- The Washington Times - Monday, March 17, 2003

ITALY
Mafia's loss is gain for homeless
ROME Italian authorities say they will distribute around 400 apartments confiscated from the Mafia to disadvantaged Sicilian families as part of a bold move to use criminal assets for the needy.
The state will use apartments, houses, farms and other property confiscated from the Cosa Nostra and other regional Mafias to house families crowding local waiting lists and boost local employment plans across Sicily.

GERMANY
Iraq crisis changes U.S.-German relations
BERLIN The Iraqi crisis will "speed up a strategic revision of relations" between Germany and the United States, the U.S. ambassador to Berlin, Daniel Coats, said in an interview to be published today.
"There will be a new appreciation [of relations], which is positive," between Germany and the United States, as well as France, Mr. Coats told the German-language Financial Times Deutschland.
There will be tensions and difficulties, but "we will have continuous, strong relations, which may be different from before," he said.

CENTRAL AFRICAN REPUBLIC
Rebels seize capital, declare new government
BANGUI Rebels in the Central African Republic captured the capital yesterday, and their leader declared himself president of this coup-prone nation and dissolved the legislature.
Rebel leader Gen. Francois Bozize also suspended the constitution.
In a state radio address introducing him as "head of state," Gen. Bozize said his fighters seized power "because of the mismanagement of the country and its inability to carry out its domestic responsibilities."

LIECHTENSTEIN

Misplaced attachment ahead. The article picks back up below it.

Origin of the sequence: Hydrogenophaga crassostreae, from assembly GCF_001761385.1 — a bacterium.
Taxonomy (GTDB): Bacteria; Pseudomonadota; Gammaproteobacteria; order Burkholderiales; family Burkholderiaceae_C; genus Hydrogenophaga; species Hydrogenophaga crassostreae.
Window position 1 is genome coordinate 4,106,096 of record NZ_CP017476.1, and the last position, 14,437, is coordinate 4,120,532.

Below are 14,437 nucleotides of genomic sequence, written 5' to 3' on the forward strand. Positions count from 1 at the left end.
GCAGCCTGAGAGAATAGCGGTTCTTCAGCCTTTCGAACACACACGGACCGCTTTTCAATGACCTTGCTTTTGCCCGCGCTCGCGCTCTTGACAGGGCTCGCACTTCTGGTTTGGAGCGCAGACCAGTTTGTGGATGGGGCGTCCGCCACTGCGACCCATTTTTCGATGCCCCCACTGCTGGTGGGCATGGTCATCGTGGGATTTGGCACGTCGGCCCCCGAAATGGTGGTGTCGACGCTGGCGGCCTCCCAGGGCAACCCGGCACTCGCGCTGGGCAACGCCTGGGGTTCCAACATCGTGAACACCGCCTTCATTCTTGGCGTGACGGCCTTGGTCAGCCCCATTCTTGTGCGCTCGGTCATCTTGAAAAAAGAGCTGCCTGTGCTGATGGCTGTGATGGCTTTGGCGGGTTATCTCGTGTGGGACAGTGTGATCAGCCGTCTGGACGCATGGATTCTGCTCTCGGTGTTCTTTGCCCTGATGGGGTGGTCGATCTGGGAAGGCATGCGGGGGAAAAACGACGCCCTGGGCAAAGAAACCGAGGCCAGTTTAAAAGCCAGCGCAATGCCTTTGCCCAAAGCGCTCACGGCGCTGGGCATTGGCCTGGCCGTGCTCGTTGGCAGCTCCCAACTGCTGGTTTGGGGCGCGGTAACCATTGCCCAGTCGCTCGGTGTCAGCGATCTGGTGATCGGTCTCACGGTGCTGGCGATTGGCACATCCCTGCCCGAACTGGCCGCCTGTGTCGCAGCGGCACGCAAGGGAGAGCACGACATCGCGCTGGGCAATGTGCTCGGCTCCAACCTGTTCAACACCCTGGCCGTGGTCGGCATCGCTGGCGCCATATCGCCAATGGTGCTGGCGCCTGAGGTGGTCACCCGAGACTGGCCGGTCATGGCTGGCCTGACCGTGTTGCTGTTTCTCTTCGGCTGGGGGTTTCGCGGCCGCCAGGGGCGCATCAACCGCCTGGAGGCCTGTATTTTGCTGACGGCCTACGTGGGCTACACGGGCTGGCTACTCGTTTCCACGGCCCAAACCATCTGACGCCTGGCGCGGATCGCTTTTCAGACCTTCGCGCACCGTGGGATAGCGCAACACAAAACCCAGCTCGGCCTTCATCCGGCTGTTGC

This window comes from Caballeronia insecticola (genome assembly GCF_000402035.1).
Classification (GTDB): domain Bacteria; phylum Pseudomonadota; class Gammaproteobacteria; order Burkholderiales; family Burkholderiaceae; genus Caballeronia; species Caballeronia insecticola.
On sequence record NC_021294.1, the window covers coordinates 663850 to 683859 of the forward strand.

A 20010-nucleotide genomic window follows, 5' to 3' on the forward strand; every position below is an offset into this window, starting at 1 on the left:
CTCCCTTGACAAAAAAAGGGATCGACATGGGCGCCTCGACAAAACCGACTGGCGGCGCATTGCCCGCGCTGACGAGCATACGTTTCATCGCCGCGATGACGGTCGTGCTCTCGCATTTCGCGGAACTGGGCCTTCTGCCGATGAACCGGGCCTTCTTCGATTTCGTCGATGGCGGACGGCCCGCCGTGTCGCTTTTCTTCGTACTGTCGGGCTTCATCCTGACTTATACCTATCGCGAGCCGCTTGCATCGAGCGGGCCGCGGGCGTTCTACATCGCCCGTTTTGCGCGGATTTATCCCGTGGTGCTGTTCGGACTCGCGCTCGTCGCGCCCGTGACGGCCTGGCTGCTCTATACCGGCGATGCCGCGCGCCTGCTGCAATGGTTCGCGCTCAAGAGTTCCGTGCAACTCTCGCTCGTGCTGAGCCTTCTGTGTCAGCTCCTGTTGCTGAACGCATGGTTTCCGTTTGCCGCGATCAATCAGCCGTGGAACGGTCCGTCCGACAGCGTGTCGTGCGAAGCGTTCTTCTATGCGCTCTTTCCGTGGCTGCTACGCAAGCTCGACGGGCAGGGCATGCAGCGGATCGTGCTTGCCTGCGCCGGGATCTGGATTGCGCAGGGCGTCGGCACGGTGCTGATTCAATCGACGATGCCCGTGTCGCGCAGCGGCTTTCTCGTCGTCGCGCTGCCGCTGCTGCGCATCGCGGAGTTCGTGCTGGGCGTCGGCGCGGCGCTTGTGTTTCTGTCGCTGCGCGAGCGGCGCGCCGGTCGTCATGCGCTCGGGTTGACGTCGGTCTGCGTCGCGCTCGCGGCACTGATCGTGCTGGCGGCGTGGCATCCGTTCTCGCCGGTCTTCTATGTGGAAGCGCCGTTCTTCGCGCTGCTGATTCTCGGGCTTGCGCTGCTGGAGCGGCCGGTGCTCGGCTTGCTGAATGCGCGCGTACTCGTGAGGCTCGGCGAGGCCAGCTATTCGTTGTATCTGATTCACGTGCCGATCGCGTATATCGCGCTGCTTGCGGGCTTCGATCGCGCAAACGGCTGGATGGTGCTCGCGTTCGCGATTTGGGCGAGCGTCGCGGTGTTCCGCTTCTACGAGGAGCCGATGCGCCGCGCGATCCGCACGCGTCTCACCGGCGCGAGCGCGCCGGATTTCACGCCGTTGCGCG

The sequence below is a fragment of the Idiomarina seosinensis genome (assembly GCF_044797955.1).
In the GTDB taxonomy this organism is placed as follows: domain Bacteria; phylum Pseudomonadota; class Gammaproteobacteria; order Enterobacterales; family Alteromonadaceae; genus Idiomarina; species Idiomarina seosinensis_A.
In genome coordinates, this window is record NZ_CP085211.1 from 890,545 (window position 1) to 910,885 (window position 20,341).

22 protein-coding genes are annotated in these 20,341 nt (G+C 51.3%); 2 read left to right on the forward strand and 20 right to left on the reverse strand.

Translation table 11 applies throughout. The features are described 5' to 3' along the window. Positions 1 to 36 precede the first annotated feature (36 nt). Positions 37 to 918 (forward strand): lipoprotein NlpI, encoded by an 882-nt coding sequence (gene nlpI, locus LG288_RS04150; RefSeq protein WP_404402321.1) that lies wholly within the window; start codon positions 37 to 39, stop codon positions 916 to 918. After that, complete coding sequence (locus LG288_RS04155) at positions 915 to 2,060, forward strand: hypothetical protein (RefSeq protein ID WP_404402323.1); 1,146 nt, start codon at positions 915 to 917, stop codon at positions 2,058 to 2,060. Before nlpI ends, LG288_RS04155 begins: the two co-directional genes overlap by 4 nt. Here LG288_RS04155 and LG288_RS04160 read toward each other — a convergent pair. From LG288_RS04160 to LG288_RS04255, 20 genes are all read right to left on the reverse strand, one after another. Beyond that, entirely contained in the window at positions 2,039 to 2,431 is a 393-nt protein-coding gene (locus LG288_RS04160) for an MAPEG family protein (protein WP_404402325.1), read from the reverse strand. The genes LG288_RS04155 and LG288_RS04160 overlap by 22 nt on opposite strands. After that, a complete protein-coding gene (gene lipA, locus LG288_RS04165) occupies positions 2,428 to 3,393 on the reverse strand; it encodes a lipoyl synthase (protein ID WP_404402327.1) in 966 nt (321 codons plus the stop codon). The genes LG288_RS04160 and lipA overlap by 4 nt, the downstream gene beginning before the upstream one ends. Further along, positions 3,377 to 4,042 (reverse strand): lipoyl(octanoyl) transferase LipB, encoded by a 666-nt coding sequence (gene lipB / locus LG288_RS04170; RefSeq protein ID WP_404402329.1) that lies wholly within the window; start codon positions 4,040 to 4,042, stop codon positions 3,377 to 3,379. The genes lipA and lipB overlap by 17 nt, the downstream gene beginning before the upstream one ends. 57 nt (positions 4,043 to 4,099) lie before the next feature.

Voters give prince new powers
Liechtenstein's ruling prince won overwhelming support from his subjects yesterday to become Europe's only absolute monarch after a referendum campaign marred by hate mail and mutilated animal parts.
Voters in Liechtenstein, the tiny Alpine tax haven, backed a new constitution giving Prince Hans-Adam II sweeping powers. The vote was 64 percent for and 36 percent against. A counterproposal to diminish the prince's powers and leave him with a mere symbolic status won 17 percent of votes.
Under the new constitution, the prince wins the right to veto bills, fire the government and adopt emergency laws. But the constitution also gives the people the option of calling a referendum to abolish the monarchy.

SERBIA AND MONTENEGRO
Zivkovic proposed as new prime minister
BELGRADE The party of assassinated Serbian Prime Minister Zoran Djindjic proposed for prime minister yesterday senior ally Zoran Zivkovic, who at once pledged to crack down on the kind of organized criminals blamed for the killing.
The main board of the Democratic Party, the largest in the ruling coalition, voted virtually unanimously for Mr. Zivkovic's candidacy four days after a sniper fatally shot Mr. Djindjic outside the main government building in Belgrade.
Mr. Zivkovic pledged to fight organized crime and said a state of emergency, introduced by the government to help hunt down the gangster bosses who the government says ordered the former prime minister's killing, should cease by the end of April.

AUSTRALIA
Troops await OK for Iraq battle
SYDNEY The Australian government will meet early this week to decide whether to commit its forces to a U.S.-led war with Iraq, Prime Minister John Howard said today.
Australia has 2,000 military personnel in the Middle East preparing for war with Iraq but has not formally given them the go-ahead to join any strikes on Baghdad.

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